"That's fine," he said. I thought that maybe he'd given up on my help a long time ago. It made me a little uneasy. "I'll just have to use the Time Box myself."

     "Yes, of course. Marlene has it right now, though, and she's off in the Marshland." I swallowed. That excuse would only work for so long. Marlene never calculated the times exactly, true, but if I used this excuse to put it off for more than a day, he would get suspicious.

     "I was wondering, Trenn, if we could use it to see the future."

     "The future?"

     "Yes, let's take it forward, say, five years. Let's see where the kingdom has come to, then. Surely, if we fix it now, the kingdom in the future will be the same as it once was."

     "I don't know about that, sir. If we don't change anything in the past, then I don't think the future will change, either."

     The time was messing him up, too. I'd almost forgotten that this was the past I was living in now, with the King. He was dead, in the time I came from. I stopped trying to calculate the actual "present" time when I realized it really didn't make a difference.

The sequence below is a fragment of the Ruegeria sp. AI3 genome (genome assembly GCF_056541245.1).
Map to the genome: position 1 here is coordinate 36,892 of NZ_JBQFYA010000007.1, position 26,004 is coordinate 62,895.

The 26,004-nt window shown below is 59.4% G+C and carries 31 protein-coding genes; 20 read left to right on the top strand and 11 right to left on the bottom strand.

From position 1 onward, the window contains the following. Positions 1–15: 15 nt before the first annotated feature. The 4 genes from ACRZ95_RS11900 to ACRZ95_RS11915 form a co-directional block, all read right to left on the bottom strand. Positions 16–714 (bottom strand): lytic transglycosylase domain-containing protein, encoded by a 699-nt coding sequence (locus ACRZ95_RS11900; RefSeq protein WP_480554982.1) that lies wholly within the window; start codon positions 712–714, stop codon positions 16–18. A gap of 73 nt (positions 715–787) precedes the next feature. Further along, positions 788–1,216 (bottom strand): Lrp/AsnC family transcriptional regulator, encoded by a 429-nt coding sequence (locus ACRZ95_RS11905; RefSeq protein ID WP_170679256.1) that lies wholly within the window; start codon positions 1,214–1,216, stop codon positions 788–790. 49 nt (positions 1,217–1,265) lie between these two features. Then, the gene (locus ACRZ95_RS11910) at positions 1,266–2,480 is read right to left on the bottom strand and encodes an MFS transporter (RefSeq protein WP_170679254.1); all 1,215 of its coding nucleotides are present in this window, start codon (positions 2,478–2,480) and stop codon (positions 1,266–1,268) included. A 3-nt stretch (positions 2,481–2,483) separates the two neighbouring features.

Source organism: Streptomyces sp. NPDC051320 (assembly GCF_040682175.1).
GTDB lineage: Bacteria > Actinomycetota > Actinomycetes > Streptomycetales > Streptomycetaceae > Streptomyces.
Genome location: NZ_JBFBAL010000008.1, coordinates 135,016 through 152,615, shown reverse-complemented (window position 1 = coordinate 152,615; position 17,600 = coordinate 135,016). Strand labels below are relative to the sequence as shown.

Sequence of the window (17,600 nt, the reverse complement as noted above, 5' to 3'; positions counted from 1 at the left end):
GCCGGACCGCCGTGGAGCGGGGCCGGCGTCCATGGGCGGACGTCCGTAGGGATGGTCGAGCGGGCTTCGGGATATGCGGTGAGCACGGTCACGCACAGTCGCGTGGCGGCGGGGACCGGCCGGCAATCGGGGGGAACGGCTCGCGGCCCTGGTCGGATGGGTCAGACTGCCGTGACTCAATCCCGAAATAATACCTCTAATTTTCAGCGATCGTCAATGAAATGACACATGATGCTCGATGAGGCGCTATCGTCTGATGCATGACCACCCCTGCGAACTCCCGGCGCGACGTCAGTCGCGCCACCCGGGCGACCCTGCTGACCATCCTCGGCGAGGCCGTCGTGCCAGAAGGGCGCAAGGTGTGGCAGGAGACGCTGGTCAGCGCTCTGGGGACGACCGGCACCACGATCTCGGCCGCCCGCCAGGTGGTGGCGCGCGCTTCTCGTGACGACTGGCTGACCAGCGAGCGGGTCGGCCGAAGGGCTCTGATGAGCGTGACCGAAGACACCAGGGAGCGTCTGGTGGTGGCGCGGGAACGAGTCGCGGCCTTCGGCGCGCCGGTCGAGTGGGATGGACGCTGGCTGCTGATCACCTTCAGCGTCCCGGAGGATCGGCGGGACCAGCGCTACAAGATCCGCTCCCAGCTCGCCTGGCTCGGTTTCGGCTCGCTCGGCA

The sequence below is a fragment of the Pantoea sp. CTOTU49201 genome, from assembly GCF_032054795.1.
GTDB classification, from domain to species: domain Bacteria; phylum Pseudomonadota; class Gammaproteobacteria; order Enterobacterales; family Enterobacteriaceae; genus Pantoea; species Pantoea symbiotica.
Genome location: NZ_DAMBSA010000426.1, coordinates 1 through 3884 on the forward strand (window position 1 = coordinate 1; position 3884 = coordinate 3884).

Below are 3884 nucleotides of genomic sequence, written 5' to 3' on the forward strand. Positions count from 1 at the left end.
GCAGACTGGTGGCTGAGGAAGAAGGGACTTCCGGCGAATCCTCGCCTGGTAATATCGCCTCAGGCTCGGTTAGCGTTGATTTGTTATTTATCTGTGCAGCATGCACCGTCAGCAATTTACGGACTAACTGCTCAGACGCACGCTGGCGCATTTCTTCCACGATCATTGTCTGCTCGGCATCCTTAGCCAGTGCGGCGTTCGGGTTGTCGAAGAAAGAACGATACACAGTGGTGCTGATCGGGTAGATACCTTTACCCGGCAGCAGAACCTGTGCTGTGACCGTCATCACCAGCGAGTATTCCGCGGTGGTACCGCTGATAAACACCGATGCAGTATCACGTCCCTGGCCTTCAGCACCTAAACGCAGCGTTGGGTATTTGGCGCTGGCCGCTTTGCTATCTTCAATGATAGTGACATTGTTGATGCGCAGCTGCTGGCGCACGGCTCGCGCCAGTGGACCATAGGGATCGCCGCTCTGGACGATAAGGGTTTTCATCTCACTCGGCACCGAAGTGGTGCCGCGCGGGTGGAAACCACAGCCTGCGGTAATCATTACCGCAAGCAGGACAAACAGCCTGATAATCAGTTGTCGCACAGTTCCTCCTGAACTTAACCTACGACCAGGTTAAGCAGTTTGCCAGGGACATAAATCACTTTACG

"Ah. Well, send for the Time Box the second it returns. And tell Marlene I'm glad she recovered from her illness."

     Lying to the King hardly gave me guilt anymore. It just gave me a sense of uneasiness. We chatted for several hours on potential scenarios, and I flogged down every one of them with some logical counter. There was nothing left for us to do.

     Two days later, his last guard went mad. I told him Marlene must be stuck in whatever time she'd gotten herself into, and that she wasn't coming back. It was only a partial lie.

     "So, we don't have a Time Box," he murmured. "We don't have anything."

     "No, sir." I hadn't called him "Your Majesty" since I apologized for my fake failure to get the fake amulet. "All that's left is to wait."

     "Wait," he scoffed. "Wait for what, Trenn? Is there anything else to wait for?" The King paced back and forth, the length of the entire balcony. I waited for him somewhere in the middle and caught onto snippets of his words as he passed.

     That last sliver of hope, even in him, had gone.

     He forced me to read the piles and piles of books in his own personal library. Even when I offered to get books from the magic shop, he refused. I suppose he was lonely, and didn't want me to leave his side. The man was used to being surrounded and adored constantly. Not having that made him uncomfortable.

     I played along. I pretended to read books for him, while I wondered how much time I had before I went like the others. The books, though few of them had to do with magic, seemed a small comfort to the King. They occupied him and took his mind off of the impending doom of his country.